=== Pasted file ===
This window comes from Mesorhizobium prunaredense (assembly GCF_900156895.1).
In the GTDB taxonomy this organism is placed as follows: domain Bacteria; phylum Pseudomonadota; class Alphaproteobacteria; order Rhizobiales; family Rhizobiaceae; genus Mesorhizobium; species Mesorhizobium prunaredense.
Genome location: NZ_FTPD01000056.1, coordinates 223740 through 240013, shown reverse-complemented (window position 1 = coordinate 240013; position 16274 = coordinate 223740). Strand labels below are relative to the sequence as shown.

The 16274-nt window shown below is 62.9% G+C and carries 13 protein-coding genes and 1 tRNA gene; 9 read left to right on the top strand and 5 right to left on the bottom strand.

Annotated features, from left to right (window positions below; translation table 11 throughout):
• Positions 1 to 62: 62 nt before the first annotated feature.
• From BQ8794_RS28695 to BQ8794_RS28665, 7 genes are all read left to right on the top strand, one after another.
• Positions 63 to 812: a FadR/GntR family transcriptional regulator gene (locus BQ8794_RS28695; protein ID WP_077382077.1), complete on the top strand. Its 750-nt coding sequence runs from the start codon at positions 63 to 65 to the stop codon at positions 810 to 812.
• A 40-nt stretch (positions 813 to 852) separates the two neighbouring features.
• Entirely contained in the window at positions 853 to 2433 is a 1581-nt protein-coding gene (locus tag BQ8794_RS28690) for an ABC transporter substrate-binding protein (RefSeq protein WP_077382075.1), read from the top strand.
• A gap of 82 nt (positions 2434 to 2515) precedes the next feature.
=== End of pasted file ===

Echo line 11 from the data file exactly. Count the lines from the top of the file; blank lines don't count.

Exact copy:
• A gap of 82 nt (positions 2434 to 2515) precedes the next feature.